I’m not ashamed to admit, I’m a fan of Tom Cruise movies.  Not a fan of Tom Cruise the person, I should add, having never met him, but I have enjoyed his screen presence for about thirty years now.  I think he’s a pretty decent actor too, when he tries – something he hasn’t done a lot of in a long time.  Having watched his last offering The Mummy fall on the critics’ sword, and mostly fail to capture the imaginations of the paying public, his career badly needed a shot in the arm.  It so happens that American Made, his second cinematic release of 2017, does exactly that.

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Movie Review: THE FOUNDER – as a “true” story I question some of it, but Keaton’s revival continues with another great performance.

In The Founder, the resurgent Michael Keaton (Spider Man: Homecoming) plats Ray Kroc, the man behind the staggeringly successful McDonalds empire.  When I first heard of this movie, it didn’t seem all that interesting to me.  Ubiquity, I feel, tends to make people take things for granted, render them too familiar   – and familiarity doth breed contempt, right?  How many movies have there been about captains of industry?  Biographies tend to be about those who have done things that made a difference in people’s lives, or embroiled in scandal.  But a movie about the guy who invented McDonalds (I’ll explain that comment later) just seems somehow unnecessary.  Turns out, it’s a pretty good movie.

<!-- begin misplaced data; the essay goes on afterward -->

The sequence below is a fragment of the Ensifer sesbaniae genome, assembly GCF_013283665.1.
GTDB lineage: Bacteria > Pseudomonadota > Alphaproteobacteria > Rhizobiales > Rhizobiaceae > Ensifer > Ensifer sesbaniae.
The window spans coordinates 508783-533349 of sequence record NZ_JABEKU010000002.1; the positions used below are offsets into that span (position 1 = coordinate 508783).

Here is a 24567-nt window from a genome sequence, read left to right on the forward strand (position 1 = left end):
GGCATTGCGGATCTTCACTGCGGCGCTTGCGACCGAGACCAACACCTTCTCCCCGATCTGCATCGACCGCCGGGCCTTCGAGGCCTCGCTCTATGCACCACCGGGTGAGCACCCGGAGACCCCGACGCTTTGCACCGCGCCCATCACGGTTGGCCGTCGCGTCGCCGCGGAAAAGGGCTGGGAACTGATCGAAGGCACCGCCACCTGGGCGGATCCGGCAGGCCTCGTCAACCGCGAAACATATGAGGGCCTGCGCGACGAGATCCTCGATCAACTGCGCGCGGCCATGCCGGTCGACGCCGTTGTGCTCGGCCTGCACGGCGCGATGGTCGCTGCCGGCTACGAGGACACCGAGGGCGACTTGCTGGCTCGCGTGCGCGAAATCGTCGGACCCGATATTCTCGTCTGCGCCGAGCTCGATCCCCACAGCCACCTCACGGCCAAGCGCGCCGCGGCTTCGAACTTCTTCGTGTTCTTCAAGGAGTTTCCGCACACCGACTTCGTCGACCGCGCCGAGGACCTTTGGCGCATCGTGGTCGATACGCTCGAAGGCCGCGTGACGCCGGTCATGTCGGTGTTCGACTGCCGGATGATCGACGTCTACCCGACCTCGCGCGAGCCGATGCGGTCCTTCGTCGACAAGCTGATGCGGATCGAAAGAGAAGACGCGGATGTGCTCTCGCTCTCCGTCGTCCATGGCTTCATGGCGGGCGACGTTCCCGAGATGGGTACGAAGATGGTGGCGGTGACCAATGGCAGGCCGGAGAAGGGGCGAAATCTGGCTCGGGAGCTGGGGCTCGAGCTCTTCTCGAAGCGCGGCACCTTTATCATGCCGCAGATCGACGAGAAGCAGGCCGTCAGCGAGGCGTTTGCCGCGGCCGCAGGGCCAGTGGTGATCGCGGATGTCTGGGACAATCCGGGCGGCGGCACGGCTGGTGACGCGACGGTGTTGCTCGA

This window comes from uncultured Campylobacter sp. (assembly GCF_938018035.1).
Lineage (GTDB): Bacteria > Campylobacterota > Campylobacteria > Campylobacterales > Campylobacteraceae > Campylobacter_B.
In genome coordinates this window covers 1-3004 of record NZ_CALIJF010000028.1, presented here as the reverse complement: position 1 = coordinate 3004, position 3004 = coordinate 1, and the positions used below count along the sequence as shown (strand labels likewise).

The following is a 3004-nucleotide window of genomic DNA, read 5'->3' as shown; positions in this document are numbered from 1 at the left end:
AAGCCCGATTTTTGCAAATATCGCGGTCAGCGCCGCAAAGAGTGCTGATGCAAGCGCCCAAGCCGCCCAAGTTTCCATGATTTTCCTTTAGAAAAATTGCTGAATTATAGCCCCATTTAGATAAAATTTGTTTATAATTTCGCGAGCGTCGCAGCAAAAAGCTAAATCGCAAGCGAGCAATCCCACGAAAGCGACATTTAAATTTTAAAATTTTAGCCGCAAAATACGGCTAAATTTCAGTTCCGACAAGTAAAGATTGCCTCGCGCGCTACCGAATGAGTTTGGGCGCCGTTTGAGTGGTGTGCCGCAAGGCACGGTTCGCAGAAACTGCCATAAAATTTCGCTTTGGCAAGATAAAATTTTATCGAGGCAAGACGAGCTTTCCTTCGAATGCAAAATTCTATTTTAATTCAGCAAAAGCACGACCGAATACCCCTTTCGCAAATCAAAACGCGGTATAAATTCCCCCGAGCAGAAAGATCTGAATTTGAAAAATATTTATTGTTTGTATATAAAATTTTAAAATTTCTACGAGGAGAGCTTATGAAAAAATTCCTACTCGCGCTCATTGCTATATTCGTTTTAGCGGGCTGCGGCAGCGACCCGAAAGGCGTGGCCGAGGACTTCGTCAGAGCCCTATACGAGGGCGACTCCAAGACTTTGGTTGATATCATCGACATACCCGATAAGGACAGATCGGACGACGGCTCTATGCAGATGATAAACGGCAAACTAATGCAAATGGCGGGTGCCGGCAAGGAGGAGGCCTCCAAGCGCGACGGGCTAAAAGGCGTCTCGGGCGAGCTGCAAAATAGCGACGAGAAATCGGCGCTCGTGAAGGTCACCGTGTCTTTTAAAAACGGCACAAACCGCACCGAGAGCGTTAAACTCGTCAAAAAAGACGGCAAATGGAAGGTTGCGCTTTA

I’m sure there are a lot of people who’ve literally never eaten anything from McDonalds, but the numbers of people who have are astounding.  It’s not a go-to place for me, but I’ve eaten there a number times, and sampled enough of their menu that I know it’s never going to become a go-to place.  But the food isn’t terrible – you may argue with that from a personal level, but your opinion would fly in the face of the company’s overwhelming success.  McDonald’s is one of the biggest corporations on the planet, and if you ever wondered why, the story is right there on Wikipedia  – but watch The Founder first.